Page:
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Shamoon, Deborah. Passionate Friendship: The Aesthetics of Girls’ Culture in Japan. Honolulu: Univ. of Hawai‘i Press, 2012. 
Added by: joachim (8/23/13, 5:25 PM)   Last edited by: joachim (8/11/18, 1:00 AM)
Resource type: Book
Language: en: English
ID no. (ISBN etc.): 978-0-8248-3542-2
BibTeX citation key: Shamoon2012
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Categories: General
Keywords: Gender, Japan, Manga
Creators: Shamoon
Publisher: Univ. of Hawai‘i Press (Honolulu)
Views: 1/413
Shojo manga are romance comics for teenage girls. Characterized by a very dense visual style, featuring flowery backgrounds and big-eyed, androgynous boys and girls, it is an extremely popular and prominent genre in Japan. Why is this genre so appealing? Where did it come from? Why do so many of the stories feature androgynous characters and homosexual romance? Passionate Friendship answers these questions by reviewing Japanese girls’ print culture from its origins in 1920s and 1930s girls’ literary magazines to the 1970s “revolution” shojo manga, when young women artists took over the genre. It looks at the narrative and aesthetic features of girls’ literature and illustration across the twentieth century, both pre- and postwar, and discusses how these texts addressed and formed a reading community of girls, even as they were informed by competing political and social ideologies.
The author traces the development of girls’ culture in pre–World War II magazines and links it to postwar teenage girls’ comics and popular culture. Within this culture, as private and cloistered as the schools most readers attended, a discourse of girlhood arose that avoided heterosexual romance in favor of “S relationships,” passionate friendships between girls. This preference for homogeneity is echoed in the postwar genre of boys’ love manga written for girls. Both prewar S relationships and postwar boys’ love stories gave girls a protected space to develop and explore their identities and sexuality apart from the pressures of a patriarchal society. Shojo manga offered to a reading community of girls a place to share the difficulties of adolescence as well as an alternative to the image of girls purveyed by the media to boys and men.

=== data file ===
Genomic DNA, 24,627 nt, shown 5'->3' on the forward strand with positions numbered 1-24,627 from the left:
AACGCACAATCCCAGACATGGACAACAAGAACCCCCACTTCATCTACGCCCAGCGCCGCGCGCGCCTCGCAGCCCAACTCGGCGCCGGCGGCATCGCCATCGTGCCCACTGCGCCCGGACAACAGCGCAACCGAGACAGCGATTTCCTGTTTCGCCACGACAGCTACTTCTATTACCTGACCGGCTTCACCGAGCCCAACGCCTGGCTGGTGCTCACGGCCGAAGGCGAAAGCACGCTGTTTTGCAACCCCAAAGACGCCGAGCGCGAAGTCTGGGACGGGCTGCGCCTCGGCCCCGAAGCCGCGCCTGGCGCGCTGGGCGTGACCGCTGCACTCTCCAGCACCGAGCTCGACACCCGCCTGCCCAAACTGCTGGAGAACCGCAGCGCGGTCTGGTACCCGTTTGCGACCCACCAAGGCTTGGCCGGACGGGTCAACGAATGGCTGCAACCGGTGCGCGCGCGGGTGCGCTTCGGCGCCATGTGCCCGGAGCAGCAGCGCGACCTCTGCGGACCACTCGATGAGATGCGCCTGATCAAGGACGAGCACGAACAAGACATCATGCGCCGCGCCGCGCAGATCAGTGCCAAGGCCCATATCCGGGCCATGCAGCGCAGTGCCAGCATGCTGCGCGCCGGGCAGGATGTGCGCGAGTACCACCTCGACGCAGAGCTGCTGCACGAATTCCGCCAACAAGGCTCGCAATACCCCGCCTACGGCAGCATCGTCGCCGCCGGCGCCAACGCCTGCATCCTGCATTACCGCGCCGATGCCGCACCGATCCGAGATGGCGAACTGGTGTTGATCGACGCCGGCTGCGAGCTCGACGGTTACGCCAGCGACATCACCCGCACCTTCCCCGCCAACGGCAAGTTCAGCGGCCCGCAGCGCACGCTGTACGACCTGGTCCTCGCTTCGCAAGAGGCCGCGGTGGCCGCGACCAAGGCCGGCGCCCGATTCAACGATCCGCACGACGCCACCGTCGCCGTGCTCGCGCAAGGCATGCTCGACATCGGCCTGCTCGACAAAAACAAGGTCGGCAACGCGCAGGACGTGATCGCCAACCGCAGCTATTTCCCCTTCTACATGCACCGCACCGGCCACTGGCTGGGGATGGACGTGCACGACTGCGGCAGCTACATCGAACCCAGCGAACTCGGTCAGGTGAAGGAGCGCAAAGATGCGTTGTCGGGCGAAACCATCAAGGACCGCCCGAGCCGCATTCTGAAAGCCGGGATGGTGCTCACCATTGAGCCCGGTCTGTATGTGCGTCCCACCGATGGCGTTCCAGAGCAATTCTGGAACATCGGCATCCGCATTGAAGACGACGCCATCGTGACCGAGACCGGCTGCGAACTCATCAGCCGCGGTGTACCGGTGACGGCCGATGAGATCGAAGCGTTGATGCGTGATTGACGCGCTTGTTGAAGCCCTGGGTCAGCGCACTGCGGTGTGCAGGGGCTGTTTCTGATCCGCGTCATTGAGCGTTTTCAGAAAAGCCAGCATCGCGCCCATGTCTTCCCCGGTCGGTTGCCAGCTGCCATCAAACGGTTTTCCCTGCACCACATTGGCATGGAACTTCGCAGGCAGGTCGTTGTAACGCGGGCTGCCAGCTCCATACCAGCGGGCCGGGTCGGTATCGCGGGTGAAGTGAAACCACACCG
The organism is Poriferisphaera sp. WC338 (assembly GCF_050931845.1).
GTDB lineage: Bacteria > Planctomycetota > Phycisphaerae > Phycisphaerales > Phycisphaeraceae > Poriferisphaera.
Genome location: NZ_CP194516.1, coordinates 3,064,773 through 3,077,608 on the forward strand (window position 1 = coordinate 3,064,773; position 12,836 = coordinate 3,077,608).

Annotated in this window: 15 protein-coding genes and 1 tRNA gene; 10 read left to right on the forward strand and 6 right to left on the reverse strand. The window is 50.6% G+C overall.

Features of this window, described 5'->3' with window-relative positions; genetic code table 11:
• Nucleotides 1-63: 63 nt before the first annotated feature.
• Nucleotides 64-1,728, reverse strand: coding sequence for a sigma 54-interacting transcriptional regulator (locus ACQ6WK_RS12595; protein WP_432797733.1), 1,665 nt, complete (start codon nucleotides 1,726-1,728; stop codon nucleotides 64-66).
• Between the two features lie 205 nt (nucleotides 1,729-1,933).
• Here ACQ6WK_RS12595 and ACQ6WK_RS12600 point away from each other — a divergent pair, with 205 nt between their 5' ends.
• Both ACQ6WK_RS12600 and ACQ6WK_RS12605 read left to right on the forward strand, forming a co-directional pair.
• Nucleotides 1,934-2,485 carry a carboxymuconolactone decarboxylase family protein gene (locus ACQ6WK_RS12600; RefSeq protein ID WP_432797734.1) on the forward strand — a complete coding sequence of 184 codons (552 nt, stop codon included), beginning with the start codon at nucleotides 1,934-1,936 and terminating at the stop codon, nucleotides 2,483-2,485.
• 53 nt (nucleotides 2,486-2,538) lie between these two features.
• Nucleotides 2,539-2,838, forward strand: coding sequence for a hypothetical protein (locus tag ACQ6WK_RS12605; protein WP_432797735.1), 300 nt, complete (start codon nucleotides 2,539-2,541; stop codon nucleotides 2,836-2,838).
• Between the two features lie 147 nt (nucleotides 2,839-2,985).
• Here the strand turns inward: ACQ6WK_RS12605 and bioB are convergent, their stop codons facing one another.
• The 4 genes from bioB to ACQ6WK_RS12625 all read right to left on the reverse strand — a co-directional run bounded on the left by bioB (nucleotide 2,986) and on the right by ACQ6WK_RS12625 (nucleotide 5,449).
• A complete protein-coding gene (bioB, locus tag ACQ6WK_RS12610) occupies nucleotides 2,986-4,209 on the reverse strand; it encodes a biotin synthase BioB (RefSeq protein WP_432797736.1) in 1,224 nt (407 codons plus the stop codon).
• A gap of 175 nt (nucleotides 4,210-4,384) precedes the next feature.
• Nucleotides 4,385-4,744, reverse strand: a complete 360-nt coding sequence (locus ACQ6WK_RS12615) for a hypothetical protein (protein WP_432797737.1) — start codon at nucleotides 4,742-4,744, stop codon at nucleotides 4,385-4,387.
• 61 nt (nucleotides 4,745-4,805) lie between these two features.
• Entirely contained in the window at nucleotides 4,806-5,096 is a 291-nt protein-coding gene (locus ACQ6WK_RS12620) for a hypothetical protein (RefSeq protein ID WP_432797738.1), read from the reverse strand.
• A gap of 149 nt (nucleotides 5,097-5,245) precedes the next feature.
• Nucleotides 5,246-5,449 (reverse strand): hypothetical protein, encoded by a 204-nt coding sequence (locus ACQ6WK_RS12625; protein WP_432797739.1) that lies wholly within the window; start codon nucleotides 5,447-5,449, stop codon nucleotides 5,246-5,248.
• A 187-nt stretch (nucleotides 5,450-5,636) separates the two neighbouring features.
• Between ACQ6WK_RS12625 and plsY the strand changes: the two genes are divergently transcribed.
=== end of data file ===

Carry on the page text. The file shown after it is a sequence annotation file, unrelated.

Table of Contents

Acknowledgments (vii)
Note on Language (ix)

Introduction (1)

1 The Emergence of the Shōjo and the Discourse of Spiritual Love in Meiji Literature (14)
2 Prewar Girls’ Culture (Shōjo Bunka), 1910–1937 (29)
3 Narrative and Visual Aesthetics of Prewar Girls’ Magazines (58)
4 The Formation of Postwar Shōjo Manga, 1950–1969 (82)
5 The Revolution in 1970s Shōjo Manga (101)

Afterword (137)

Notes (143)
Bibliography (157)
Index (167)

Added by: joachim  Last edited by: joachim
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